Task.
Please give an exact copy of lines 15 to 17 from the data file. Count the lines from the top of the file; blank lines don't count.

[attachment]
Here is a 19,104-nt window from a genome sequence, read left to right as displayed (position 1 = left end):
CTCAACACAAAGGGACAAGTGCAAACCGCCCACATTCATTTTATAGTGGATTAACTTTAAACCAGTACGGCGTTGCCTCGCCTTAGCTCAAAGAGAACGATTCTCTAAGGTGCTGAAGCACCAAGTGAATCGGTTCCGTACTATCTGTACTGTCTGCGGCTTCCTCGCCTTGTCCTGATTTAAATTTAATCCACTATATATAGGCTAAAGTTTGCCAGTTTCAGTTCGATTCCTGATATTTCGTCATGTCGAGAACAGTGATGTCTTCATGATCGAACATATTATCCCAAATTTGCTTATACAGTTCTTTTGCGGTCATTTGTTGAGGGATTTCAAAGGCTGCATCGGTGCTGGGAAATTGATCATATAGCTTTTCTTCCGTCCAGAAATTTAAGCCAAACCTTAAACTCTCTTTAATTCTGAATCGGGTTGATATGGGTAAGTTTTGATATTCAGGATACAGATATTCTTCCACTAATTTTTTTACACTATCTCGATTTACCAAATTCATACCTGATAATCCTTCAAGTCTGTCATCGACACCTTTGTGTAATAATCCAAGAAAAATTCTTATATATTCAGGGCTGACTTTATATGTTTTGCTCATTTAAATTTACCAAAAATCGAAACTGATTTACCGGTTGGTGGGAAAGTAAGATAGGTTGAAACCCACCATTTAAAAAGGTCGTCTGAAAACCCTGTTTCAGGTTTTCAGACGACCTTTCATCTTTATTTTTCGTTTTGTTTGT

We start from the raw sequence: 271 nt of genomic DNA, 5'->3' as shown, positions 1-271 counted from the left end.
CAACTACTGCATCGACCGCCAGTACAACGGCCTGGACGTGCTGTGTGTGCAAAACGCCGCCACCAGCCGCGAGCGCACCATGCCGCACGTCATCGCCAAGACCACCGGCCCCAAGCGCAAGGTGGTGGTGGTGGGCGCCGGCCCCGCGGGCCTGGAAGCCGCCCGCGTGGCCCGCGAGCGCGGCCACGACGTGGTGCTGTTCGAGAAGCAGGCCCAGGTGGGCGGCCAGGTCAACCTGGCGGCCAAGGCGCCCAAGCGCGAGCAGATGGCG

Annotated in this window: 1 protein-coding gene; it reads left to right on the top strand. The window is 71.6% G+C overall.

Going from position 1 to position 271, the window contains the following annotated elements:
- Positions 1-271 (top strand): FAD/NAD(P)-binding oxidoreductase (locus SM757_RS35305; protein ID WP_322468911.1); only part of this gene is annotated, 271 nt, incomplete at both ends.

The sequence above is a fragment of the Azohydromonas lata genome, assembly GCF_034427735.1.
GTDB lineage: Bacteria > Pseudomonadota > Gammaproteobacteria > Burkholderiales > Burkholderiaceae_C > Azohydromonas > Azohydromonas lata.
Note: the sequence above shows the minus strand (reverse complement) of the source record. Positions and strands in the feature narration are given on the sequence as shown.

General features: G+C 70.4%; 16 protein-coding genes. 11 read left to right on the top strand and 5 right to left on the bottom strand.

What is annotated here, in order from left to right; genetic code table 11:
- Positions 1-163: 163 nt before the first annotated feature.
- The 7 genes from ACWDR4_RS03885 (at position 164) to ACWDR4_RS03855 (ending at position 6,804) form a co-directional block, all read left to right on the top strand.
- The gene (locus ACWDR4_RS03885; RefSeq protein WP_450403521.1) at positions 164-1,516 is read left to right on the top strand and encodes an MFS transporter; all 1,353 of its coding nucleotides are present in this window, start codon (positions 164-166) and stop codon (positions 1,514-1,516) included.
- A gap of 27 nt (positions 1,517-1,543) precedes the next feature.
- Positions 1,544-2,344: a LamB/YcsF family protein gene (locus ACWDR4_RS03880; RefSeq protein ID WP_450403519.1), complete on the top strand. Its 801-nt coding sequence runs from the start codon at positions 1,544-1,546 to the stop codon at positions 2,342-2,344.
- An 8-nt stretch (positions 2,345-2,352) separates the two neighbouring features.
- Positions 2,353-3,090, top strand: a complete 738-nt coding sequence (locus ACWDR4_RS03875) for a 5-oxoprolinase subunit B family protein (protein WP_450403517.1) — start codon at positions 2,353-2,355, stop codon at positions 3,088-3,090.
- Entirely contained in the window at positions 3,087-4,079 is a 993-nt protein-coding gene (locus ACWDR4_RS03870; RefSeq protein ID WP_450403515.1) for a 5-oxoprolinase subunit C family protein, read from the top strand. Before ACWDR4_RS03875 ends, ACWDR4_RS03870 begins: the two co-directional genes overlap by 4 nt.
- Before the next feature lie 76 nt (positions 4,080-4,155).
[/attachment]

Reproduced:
- The gene (locus ACWDR4_RS03885; RefSeq protein WP_450403521.1) at positions 164-1,516 is read left to right on the top strand and encodes an MFS transporter; all 1,353 of its coding nucleotides are present in this window, start codon (positions 164-166) and stop codon (positions 1,514-1,516) included.
- A gap of 27 nt (positions 1,517-1,543) precedes the next feature.
- Positions 1,544-2,344: a LamB/YcsF family protein gene (locus ACWDR4_RS03880; RefSeq protein ID WP_450403519.1), complete on the top strand. Its 801-nt coding sequence runs from the start codon at positions 1,544-1,546 to the stop codon at positions 2,342-2,344.